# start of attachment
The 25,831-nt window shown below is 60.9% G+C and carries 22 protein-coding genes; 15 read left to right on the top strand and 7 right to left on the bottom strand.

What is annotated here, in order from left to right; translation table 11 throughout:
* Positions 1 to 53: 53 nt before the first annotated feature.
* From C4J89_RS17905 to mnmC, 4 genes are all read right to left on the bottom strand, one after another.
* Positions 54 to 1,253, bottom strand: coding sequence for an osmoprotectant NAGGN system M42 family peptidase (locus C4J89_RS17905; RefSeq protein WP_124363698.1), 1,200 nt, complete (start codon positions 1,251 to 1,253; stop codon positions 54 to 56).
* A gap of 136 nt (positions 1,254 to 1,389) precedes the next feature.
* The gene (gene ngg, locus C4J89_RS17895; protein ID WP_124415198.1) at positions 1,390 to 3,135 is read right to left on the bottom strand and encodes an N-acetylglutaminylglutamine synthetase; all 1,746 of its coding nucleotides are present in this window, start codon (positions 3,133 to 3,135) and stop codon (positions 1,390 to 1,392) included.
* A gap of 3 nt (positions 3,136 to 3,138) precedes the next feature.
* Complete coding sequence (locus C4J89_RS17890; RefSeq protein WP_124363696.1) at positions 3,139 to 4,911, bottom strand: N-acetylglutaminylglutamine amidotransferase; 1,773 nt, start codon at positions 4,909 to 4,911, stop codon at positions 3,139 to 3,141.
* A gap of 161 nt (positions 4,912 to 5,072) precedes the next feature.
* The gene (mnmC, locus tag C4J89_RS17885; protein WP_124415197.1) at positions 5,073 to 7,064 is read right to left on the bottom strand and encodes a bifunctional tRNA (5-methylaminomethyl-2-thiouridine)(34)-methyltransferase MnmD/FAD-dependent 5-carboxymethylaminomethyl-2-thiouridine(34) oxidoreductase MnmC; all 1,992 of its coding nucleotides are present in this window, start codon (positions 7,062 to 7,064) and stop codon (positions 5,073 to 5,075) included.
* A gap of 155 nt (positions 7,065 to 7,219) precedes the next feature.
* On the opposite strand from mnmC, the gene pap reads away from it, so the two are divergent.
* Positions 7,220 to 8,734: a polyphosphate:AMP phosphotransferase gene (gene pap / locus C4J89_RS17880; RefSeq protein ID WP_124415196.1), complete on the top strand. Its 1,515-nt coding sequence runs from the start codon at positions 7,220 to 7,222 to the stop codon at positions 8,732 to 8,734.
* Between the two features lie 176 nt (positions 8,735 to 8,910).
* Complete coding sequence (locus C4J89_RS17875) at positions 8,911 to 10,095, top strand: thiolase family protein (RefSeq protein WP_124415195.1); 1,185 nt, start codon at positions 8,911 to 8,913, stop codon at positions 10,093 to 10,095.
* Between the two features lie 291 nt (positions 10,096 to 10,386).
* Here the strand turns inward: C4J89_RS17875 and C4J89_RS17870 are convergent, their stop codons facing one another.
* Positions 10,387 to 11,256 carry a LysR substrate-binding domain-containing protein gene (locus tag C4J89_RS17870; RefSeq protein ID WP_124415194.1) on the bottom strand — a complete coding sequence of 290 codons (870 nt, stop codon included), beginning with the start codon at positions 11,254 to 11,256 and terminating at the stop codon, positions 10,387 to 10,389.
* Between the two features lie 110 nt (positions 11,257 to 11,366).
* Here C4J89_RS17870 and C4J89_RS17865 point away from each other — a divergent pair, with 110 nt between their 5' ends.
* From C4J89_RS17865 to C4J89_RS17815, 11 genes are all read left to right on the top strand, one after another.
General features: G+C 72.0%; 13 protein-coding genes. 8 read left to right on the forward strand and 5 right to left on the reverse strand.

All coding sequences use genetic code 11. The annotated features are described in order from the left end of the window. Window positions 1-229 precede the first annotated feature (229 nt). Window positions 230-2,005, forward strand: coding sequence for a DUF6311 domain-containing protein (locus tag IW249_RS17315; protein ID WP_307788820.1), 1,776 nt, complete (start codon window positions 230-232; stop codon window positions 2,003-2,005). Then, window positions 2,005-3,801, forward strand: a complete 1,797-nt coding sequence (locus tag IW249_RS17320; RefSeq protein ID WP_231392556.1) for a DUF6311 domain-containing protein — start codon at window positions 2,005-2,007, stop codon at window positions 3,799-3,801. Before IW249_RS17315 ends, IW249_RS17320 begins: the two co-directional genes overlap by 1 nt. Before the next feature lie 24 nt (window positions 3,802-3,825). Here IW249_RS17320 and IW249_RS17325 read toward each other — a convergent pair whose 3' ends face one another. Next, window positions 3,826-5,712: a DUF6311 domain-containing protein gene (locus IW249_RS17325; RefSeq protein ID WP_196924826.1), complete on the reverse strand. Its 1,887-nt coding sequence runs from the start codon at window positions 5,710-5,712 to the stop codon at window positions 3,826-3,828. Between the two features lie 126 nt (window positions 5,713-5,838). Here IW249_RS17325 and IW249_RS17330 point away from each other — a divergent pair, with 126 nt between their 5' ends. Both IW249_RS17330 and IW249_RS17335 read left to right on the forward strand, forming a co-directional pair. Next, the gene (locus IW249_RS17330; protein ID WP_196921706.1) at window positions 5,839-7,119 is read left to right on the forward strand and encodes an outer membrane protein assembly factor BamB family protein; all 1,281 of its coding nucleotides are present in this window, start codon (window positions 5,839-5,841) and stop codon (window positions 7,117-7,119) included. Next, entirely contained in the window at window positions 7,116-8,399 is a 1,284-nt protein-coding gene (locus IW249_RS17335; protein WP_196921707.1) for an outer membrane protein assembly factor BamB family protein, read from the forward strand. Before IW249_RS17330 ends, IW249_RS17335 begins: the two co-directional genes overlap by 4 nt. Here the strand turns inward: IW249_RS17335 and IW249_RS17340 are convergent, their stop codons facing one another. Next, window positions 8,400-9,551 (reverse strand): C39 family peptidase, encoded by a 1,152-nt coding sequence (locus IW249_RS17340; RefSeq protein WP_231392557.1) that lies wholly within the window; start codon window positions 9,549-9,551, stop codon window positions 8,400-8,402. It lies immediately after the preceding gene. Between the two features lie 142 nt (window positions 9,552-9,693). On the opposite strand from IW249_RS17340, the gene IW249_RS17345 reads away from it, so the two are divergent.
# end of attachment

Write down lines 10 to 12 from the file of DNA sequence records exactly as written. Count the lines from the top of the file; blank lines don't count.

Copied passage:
* A gap of 161 nt (positions 4,912 to 5,072) precedes the next feature.
* The gene (mnmC, locus tag C4J89_RS17885; protein WP_124415197.1) at positions 5,073 to 7,064 is read right to left on the bottom strand and encodes a bifunctional tRNA (5-methylaminomethyl-2-thiouridine)(34)-methyltransferase MnmD/FAD-dependent 5-carboxymethylaminomethyl-2-thiouridine(34) oxidoreductase MnmC; all 1,992 of its coding nucleotides are present in this window, start codon (positions 7,062 to 7,064) and stop codon (positions 5,073 to 5,075) included.
* A gap of 155 nt (positions 7,065 to 7,219) precedes the next feature.